Saturday, 10 March 2018

1860's Bonnet Making

Despite having 6 young chooks, only 1 or 2 were laying over the winter.   Of those eggs, I was leaving 1 in the nesting boxes overnight to feed whatever predator was wintering over in the barn.  It worked and we lost no more hens over the winter.   Finally the past few weeks I had to actually purchase eggs as there were so few of them.   Then when the unseasonable thaw happened and the barn flooded, I found a 'possum hunkering down in the nesting box.  He or she seems to have moved on now and with the longer days, we have gone from virtually no eggs to 5 a day!    I happily made this lovely angel food cake with my girls daily contributions.  It was delicious and such a nice treat.
double buckram cut, wired and bound

Westfield is open again for the year and I'm happy to be back as a volunteer interpreter.  Hats are a costume piece that I've often needed to borrow from the costume department.   But I had double buckram, the proper millinery wire and a pattern, so I attempted to make my own.

It wasn't one of my neatest projects, at least on the buckram frame.  Luckily it's completely covered, so none of the stitching mess will show.   I had to play around with threads as some of them just wouldn't hold tight enough.  In the end, I raided my husbands leather working tool kit and got some of the heavy waxed leather working thread and a ginormous needle, which seemed to help a great deal.

The lining was some yellow and red shot taffeta which shows as orange mainly, but when it hits the light in the correct way, the red flashes.   The effect will mainly be lost on this hat lining but it was in my stash, so one less thing to purchase.   I had to baste the lining by hand in order to get it to fit the inside of the hat.  This is the 3rd time I redid the basting and finally got it right.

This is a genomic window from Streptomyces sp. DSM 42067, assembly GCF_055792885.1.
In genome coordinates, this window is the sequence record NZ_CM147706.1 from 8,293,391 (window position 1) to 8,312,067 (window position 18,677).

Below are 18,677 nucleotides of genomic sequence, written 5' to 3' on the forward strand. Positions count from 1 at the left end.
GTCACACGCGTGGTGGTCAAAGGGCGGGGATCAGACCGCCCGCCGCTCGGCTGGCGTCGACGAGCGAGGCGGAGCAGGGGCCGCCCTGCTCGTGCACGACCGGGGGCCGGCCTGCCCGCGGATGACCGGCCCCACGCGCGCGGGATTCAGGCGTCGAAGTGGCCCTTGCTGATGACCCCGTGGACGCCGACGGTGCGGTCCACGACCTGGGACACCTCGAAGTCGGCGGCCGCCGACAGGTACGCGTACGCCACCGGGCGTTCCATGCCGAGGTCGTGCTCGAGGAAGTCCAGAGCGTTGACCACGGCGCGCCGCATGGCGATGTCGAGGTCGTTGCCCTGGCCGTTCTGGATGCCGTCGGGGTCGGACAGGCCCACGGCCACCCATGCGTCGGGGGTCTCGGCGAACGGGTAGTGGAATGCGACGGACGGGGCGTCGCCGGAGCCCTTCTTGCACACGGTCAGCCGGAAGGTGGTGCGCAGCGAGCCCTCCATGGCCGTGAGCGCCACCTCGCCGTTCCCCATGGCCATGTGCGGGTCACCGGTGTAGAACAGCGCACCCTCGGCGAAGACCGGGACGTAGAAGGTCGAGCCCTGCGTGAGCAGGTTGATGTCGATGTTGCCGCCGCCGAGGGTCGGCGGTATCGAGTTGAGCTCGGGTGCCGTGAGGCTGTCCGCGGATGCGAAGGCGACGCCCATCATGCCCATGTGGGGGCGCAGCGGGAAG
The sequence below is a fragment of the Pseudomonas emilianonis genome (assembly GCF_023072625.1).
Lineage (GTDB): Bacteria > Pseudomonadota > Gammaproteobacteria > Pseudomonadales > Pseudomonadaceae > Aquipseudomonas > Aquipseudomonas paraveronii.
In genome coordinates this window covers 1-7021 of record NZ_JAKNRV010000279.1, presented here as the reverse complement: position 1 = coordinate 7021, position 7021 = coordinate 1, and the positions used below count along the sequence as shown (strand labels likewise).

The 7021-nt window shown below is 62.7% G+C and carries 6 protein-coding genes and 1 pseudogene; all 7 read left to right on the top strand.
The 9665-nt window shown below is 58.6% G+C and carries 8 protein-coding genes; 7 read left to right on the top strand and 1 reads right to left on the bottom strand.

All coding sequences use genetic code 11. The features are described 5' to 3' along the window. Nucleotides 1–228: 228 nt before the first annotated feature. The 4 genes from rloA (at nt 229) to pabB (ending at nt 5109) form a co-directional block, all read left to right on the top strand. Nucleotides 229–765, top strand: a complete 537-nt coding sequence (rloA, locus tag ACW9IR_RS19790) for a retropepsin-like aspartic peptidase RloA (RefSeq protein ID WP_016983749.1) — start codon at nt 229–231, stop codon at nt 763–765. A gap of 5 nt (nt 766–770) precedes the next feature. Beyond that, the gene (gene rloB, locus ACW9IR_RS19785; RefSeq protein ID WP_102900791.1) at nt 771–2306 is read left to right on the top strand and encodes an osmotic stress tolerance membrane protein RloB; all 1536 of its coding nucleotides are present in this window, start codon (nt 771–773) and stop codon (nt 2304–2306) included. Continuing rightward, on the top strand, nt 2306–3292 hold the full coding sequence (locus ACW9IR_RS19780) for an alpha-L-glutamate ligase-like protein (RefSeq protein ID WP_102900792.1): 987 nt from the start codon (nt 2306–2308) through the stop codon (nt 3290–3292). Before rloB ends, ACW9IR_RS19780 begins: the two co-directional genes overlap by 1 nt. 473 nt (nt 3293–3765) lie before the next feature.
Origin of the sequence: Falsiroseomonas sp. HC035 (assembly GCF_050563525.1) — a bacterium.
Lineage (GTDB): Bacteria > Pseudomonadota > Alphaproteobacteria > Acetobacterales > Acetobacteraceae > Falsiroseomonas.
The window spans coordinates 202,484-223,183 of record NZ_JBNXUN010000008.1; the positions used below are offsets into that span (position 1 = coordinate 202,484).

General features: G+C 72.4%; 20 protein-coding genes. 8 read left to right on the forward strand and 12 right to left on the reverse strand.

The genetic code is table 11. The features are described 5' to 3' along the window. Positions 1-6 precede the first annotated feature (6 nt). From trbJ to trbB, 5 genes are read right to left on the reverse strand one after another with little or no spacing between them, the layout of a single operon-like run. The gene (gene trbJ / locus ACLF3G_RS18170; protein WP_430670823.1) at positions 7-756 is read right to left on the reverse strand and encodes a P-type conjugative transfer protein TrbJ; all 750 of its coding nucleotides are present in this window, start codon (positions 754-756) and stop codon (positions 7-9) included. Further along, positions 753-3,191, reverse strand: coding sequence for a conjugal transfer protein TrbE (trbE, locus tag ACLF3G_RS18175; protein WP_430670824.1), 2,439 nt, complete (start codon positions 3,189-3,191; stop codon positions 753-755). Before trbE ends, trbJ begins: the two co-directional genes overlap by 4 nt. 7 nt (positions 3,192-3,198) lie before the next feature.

What a pain to put in the hat though.  The instructions said to glue it but not what kind of glues work best.  I had a spray adhesive but it was a different brand from my usual basting adhesive.   Ick - the tin leaked, leaving a mess when sprayed and it didn't stick at all.  So much for the "permanent" part of the glue name.

I used some brown wool for the fashion fabric.  Here I was a bit torn about what to use.  I had some black velvet, which would have made a lovely hat, with the taffeta, but I only saw a few black bonnets and most of them were mourning bonnets, which I didn't want to have.   I had a darker brown, which would have also been nice, but there was just enough to use for something like a coat or a skirt, but not enough for both that and the hat.  In the end, this lighter brown wool was lurking in with some t-shirt knits, and had already been cut, so useful for a project like this.  I do like the less dramatic effect though, so that is a happy outcome.

The hat isn't finished yet.  I'm not sure about the ties but they are tacked in on the inside in an odd place, but the only place that kept the hat on my head.   I haven't finished decorating it.   There will eventually be some bows or a flower spray on the outside and some shirred lace or something on the inside.   My fingers and hands are sore from all the hand sewing though, so the prettying up of the hat will have to wait.

1 comment:

Woolly Bits said...

nice work! though I would go crazy with that hat on my head, I can't stand hats, caps etc. - looser hoods are just about bearable, but only if it is windy and! cold... can one be allergic to headwear?:) we still haven't gone anywhere with getting our own hens - I think that Minnie's hunting instinct will come through as soon as she sees them - she is faster in killing small birds than the cat; as soon as they come into the house/porch etc.! outside - no problem, but not in what she apparently considers her territory! and the cat plays, so mice and birds have a chance of escape (or being rescued by us)- Minnie goes straight for the kill - a scary little dog sometimes:)